The major U.S. index futures
are pointing to a higher opening on Friday, with sentiment suggesting an
upturn after yesterday’s sharp retreat. Final estimates released by the
Commerce Department showed an upward revision to second quarter growth in line
with expectations. Earnings news has been mixed, although Nike reported strong
results, thanks to the soccer World Cup. After a shaky start and subsequent
weakness, European stocks are mostly higher. The domestic markets may also
focus on geopolitical developments and a consumer sentiment reading due shortly
after the markets open.
U.S. stocks resumed their decline on Thursday amid overbought fears,
geopolitical tensions and economic fears. The major averages opened lower and
fell steadily until mid-day before moving sideways for the rest of the session.
The Dow Industrials ended down 264.26 points or 1.54 percent at 16,946,
the S&P 500 Index closed 32.31 points or 1.62 percent lower at 1,966, and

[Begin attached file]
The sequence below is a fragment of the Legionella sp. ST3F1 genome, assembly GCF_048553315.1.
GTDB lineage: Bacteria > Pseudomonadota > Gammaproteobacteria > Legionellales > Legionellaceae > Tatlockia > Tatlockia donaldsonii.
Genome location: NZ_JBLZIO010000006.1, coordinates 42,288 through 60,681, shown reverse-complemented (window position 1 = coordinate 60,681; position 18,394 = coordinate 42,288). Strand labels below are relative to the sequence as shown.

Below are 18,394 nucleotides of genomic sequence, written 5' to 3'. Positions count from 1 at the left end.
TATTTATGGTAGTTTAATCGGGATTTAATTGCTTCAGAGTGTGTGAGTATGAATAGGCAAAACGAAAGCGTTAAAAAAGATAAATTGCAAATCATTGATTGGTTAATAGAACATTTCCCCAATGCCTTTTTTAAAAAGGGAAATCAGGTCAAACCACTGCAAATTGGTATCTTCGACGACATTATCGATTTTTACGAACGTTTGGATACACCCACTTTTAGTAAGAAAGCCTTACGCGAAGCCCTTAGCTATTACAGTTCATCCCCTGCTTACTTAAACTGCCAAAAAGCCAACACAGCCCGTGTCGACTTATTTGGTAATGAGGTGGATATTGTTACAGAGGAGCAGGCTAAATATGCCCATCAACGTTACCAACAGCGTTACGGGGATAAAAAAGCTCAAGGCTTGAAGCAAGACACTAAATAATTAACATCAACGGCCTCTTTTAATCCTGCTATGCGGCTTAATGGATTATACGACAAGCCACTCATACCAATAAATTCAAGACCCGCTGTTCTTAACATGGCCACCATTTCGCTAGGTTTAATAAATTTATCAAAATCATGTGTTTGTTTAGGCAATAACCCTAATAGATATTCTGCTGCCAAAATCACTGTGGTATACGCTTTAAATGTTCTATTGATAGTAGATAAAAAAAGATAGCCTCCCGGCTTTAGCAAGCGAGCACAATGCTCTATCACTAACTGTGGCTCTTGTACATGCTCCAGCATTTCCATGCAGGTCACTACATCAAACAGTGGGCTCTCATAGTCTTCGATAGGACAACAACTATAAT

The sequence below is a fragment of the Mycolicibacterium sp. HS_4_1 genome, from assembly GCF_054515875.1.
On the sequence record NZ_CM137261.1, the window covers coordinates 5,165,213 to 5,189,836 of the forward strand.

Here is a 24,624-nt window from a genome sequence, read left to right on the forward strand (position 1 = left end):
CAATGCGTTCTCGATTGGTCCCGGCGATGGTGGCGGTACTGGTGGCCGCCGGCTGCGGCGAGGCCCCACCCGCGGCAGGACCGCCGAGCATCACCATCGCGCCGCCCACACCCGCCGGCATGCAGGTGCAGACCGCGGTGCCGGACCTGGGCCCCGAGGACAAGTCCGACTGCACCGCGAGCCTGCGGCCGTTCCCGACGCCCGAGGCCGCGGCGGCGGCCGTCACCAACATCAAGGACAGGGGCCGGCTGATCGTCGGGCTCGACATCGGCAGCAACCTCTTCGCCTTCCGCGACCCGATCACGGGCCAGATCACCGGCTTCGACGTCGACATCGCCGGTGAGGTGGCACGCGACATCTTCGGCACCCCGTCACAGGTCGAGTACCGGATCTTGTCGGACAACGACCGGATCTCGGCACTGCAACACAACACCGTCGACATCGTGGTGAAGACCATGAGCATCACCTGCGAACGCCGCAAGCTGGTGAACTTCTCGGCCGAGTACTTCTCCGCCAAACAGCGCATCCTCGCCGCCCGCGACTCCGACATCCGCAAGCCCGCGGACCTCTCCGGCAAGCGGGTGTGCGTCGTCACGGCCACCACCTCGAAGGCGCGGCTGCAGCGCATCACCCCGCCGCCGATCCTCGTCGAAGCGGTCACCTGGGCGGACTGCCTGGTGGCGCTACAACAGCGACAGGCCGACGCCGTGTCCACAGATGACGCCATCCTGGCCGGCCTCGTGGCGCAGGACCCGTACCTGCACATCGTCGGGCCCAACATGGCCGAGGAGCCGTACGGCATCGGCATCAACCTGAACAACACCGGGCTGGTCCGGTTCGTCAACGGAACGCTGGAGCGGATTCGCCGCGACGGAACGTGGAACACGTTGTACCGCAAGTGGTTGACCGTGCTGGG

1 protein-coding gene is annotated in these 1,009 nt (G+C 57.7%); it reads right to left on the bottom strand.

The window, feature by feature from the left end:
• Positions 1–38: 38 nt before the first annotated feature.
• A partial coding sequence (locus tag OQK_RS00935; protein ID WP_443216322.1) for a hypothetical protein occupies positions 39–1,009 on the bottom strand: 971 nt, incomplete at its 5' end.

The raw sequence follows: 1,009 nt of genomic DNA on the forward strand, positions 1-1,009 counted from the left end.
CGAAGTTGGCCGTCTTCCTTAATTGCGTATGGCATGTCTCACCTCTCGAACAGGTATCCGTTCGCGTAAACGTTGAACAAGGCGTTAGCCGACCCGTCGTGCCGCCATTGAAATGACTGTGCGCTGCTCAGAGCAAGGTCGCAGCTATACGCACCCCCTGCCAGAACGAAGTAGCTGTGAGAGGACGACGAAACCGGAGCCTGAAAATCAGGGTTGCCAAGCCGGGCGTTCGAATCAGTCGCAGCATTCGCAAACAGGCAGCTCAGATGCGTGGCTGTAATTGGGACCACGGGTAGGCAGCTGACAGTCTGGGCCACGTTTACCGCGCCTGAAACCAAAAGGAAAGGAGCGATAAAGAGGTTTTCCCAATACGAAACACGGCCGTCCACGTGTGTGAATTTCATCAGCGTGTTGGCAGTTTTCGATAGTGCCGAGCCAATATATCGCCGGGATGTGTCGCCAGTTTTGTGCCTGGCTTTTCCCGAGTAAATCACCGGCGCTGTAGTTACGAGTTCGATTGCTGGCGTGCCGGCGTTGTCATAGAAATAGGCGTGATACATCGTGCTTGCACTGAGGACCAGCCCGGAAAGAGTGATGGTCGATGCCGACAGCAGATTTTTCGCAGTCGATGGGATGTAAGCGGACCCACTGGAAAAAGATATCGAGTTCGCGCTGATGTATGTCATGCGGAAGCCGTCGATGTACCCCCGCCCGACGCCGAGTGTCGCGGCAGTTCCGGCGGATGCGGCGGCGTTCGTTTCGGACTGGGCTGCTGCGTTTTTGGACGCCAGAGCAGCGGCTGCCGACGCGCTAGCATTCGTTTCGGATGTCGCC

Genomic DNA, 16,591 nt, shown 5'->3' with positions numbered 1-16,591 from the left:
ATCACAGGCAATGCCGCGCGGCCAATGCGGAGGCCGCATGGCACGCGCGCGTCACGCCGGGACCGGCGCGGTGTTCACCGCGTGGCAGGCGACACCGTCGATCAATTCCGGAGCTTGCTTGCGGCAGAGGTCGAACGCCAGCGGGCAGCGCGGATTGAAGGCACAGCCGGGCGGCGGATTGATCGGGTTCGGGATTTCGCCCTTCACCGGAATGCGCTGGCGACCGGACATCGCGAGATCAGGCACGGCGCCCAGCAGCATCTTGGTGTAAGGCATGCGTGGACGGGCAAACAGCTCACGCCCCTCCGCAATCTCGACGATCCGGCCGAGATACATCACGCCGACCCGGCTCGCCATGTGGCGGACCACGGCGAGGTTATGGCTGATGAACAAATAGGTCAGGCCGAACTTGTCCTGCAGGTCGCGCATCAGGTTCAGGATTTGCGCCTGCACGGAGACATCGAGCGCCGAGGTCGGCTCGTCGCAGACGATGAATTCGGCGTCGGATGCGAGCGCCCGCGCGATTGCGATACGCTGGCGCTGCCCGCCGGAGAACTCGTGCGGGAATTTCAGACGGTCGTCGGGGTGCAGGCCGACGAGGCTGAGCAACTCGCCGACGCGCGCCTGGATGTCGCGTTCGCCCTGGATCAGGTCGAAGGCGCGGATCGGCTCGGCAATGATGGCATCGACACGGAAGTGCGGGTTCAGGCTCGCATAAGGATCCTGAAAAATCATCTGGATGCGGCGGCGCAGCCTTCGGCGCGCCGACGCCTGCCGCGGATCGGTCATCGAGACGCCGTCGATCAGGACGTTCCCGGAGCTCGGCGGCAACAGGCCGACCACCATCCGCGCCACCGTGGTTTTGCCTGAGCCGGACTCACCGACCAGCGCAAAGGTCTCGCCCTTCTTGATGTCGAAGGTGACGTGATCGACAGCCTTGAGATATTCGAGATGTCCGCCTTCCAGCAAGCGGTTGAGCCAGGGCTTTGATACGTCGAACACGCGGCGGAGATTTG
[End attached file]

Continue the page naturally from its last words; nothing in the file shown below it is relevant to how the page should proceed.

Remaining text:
the Nasdaq Composite ended at 4,467, down 88.47 points or 1.94 percent. The
major averages all ended the session at their worst closing levels in over a
All thirty of the Dow components closed lower, with UnitedHealth (UNH), Microsoft
(MSFT), Johnson & Johnson (JNJ), American Express (AXP), Goldman
Sachs (GS) and JP Morgan Chase (JPM) leading the declines.
Airline, biotechnology, basic material, energy, financial,
housing, retail, computer hardware and semiconductor stocks all moved notably
to the downside.
On the economic front, the Labor Department reported that jobless claims
rose to a less than expected 293,000 in the week ended September 20th from
281,000 in the previous week. Meanwhile, the four-week average declined to
299,000 from 300,000. Continuing claims calculated with a week’s lag rose by
7,000 to 2.44 million in the week ended September 13th.
A separate report released by the Commerce Department showed that
durable goods orders tumbled by 18.2 percent month-over-month in August,
reversing most of the 22.5 percent jump in the previous month. Excluding
transportation, orders were up 0.7 percent. Non-defense capital goods orders,
excluding aircrafts and parts, used as a proxy for capital spending rose 0.6
percent, and shipments of this category of goods plugged into GDP calculations
were up 0.1 percent.
The results of Markit’s preliminary survey of the non-manufacturing sector
showed that the non-manufacturing index based on the survey remained unchanged
at 58.5 in September, belying expectations for an increase to 61.